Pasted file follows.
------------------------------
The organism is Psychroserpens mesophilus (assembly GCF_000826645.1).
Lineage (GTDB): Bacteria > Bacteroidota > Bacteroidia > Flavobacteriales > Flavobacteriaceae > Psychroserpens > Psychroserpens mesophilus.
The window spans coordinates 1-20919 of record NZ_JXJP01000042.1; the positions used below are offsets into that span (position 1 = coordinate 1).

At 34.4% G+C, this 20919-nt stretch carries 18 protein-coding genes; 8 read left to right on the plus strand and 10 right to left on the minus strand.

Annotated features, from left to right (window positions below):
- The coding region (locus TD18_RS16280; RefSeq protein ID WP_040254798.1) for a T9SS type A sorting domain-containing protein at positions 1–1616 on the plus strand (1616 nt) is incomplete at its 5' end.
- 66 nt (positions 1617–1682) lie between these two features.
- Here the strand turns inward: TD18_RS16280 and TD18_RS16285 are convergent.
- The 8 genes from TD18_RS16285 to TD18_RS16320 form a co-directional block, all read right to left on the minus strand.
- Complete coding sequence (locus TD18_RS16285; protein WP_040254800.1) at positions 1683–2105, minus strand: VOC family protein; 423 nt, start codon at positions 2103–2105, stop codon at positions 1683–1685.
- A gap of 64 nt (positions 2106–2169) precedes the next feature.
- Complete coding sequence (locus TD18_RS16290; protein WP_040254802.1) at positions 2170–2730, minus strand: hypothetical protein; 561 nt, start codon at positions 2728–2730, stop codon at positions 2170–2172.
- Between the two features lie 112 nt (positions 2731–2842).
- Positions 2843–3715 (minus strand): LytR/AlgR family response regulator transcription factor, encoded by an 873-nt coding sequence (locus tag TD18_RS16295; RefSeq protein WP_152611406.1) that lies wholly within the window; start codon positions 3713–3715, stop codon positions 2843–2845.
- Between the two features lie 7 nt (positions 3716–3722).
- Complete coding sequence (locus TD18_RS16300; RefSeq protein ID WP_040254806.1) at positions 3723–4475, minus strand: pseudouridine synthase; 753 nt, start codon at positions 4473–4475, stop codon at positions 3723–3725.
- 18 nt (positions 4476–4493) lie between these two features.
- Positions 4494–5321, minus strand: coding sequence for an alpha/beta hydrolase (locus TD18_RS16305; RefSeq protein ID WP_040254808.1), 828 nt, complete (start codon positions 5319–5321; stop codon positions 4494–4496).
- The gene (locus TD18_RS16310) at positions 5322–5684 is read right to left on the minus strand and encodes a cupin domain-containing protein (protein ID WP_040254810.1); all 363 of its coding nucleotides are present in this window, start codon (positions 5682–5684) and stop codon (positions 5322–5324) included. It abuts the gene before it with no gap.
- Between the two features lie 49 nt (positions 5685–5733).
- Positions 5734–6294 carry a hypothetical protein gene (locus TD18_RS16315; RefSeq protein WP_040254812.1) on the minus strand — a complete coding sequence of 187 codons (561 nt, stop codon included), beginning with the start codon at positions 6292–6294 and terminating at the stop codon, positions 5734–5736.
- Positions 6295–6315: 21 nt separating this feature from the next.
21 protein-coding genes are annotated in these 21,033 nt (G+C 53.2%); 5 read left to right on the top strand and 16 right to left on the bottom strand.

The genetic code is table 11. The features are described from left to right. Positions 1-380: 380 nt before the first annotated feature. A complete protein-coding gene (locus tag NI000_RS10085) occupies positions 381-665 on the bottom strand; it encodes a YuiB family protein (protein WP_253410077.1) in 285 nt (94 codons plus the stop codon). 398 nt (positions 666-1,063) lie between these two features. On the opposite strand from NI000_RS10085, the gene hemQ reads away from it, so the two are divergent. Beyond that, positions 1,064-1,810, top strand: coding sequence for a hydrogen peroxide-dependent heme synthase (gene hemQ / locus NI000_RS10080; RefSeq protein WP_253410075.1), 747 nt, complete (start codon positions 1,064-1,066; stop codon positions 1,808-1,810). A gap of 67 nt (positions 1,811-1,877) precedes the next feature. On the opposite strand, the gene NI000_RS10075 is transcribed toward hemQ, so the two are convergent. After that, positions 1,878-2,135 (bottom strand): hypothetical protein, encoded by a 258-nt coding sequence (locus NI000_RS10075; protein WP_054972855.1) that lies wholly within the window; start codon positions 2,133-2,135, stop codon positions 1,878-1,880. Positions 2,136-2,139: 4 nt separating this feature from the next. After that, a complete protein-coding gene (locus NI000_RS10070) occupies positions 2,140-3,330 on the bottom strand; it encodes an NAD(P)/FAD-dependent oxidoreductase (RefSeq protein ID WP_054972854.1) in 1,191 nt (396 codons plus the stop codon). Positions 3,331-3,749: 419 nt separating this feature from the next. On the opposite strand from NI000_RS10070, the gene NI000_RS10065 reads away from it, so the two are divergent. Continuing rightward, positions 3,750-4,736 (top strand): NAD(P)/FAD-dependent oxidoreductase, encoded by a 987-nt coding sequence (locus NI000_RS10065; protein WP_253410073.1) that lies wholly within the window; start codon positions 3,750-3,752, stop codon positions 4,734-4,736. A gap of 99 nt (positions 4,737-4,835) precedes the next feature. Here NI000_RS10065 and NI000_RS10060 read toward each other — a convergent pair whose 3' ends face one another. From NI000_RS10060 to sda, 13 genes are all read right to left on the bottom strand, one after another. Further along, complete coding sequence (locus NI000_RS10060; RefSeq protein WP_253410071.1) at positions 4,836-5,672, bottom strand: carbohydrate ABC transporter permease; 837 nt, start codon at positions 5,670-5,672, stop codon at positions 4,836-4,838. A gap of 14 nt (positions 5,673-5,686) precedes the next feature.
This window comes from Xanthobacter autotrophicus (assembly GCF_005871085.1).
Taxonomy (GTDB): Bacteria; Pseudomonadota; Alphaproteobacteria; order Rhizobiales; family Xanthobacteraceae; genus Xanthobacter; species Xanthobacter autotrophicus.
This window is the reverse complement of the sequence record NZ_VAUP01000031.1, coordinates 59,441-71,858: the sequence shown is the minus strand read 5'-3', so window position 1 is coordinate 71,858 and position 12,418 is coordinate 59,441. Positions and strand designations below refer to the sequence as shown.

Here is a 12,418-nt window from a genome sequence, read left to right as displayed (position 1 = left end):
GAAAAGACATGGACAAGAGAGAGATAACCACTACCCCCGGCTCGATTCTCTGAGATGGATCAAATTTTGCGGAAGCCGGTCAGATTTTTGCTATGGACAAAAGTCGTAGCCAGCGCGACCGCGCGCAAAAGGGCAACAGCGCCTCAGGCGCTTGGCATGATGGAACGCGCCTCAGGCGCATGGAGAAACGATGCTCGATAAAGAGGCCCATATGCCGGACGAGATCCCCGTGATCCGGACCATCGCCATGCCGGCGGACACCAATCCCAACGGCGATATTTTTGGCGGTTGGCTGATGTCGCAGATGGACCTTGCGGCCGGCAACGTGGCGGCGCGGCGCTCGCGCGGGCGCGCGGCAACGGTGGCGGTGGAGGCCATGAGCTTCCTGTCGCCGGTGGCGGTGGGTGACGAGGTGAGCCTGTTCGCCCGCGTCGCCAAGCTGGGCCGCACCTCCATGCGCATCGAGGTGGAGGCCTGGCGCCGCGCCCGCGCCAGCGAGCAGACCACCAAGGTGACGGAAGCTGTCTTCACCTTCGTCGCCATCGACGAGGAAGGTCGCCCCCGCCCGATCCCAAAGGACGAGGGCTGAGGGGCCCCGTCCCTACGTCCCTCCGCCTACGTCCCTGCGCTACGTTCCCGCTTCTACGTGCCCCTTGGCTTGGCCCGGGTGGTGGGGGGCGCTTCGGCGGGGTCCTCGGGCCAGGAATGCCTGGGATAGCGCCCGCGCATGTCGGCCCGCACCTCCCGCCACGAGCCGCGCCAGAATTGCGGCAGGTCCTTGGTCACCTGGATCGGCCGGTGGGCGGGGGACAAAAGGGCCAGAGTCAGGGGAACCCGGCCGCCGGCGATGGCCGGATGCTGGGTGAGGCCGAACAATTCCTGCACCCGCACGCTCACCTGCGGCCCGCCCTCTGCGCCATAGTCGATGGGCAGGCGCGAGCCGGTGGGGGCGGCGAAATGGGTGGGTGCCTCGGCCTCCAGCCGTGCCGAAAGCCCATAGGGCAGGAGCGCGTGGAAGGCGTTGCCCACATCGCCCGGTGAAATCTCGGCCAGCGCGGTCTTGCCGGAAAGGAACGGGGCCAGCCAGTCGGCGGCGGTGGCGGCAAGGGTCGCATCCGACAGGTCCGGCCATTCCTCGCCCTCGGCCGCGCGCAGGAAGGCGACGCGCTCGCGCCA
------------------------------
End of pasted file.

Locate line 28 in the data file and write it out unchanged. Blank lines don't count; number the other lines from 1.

Here is a 12,418-nt window from a genome sequence, read left to right as displayed (position 1 = left end):